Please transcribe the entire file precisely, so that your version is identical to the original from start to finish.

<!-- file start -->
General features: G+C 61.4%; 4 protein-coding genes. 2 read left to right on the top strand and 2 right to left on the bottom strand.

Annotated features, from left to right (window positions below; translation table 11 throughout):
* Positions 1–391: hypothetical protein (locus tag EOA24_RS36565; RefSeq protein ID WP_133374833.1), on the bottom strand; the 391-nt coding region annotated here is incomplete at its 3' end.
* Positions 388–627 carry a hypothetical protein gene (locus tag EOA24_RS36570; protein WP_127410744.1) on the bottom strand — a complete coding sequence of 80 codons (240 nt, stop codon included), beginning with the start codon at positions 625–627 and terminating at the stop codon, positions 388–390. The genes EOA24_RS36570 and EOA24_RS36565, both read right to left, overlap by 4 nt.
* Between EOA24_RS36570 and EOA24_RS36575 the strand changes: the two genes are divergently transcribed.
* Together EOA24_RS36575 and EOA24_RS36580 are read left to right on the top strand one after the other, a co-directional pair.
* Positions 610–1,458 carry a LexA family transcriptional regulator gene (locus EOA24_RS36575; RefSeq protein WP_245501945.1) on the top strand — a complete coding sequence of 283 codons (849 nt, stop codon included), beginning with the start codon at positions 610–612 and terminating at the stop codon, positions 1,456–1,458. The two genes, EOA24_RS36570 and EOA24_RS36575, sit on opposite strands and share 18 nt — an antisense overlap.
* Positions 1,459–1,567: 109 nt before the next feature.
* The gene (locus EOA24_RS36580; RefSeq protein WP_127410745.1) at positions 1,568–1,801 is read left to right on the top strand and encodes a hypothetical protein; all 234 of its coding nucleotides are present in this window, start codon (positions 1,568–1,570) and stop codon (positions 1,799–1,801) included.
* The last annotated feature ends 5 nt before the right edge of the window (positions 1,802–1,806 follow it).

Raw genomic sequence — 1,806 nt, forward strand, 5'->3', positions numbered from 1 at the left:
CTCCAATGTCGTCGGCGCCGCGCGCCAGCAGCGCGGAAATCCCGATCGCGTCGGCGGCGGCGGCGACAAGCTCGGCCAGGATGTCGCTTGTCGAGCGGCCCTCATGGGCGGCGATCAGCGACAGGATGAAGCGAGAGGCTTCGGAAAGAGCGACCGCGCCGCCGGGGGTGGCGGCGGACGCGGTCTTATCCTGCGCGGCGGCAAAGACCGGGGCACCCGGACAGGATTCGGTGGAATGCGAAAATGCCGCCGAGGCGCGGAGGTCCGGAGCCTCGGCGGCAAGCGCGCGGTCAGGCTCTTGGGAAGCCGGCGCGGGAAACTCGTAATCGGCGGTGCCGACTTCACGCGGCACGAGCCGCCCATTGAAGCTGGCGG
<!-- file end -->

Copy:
General features: G+C 61.4%; 4 protein-coding genes. 2 read left to right on the top strand and 2 right to left on the bottom strand.

Annotated features, from left to right (window positions below; translation table 11 throughout):
* Positions 1–391: hypothetical protein (locus tag EOA24_RS36565; RefSeq protein ID WP_133374833.1), on the bottom strand; the 391-nt coding region annotated here is incomplete at its 3' end.
* Positions 388–627 carry a hypothetical protein gene (locus tag EOA24_RS36570; protein WP_127410744.1) on the bottom strand — a complete coding sequence of 80 codons (240 nt, stop codon included), beginning with the start codon at positions 625–627 and terminating at the stop codon, positions 388–390. The genes EOA24_RS36570 and EOA24_RS36565, both read right to left, overlap by 4 nt.
* Between EOA24_RS36570 and EOA24_RS36575 the strand changes: the two genes are divergently transcribed.
* Together EOA24_RS36575 and EOA24_RS36580 are read left to right on the top strand one after the other, a co-directional pair.
* Positions 610–1,458 carry a LexA family transcriptional regulator gene (locus EOA24_RS36575; RefSeq protein WP_245501945.1) on the top strand — a complete coding sequence of 283 codons (849 nt, stop codon included), beginning with the start codon at positions 610–612 and terminating at the stop codon, positions 1,456–1,458. The two genes, EOA24_RS36570 and EOA24_RS36575, sit on opposite strands and share 18 nt — an antisense overlap.
* Positions 1,459–1,567: 109 nt before the next feature.
* The gene (locus EOA24_RS36580; RefSeq protein WP_127410745.1) at positions 1,568–1,801 is read left to right on the top strand and encodes a hypothetical protein; all 234 of its coding nucleotides are present in this window, start codon (positions 1,568–1,570) and stop codon (positions 1,799–1,801) included.
* The last annotated feature ends 5 nt before the right edge of the window (positions 1,802–1,806 follow it).

Raw genomic sequence — 1,806 nt, forward strand, 5'->3', positions numbered from 1 at the left:
CTCCAATGTCGTCGGCGCCGCGCGCCAGCAGCGCGGAAATCCCGATCGCGTCGGCGGCGGCGGCGACAAGCTCGGCCAGGATGTCGCTTGTCGAGCGGCCCTCATGGGCGGCGATCAGCGACAGGATGAAGCGAGAGGCTTCGGAAAGAGCGACCGCGCCGCCGGGGGTGGCGGCGGACGCGGTCTTATCCTGCGCGGCGGCAAAGACCGGGGCACCCGGACAGGATTCGGTGGAATGCGAAAATGCCGCCGAGGCGCGGAGGTCCGGAGCCTCGGCGGCAAGCGCGCGGTCAGGCTCTTGGGAAGCCGGCGCGGGAAACTCGTAATCGGCGGTGCCGACTTCACGCGGCACGAGCCGCCCATTGAAGCTGGCGG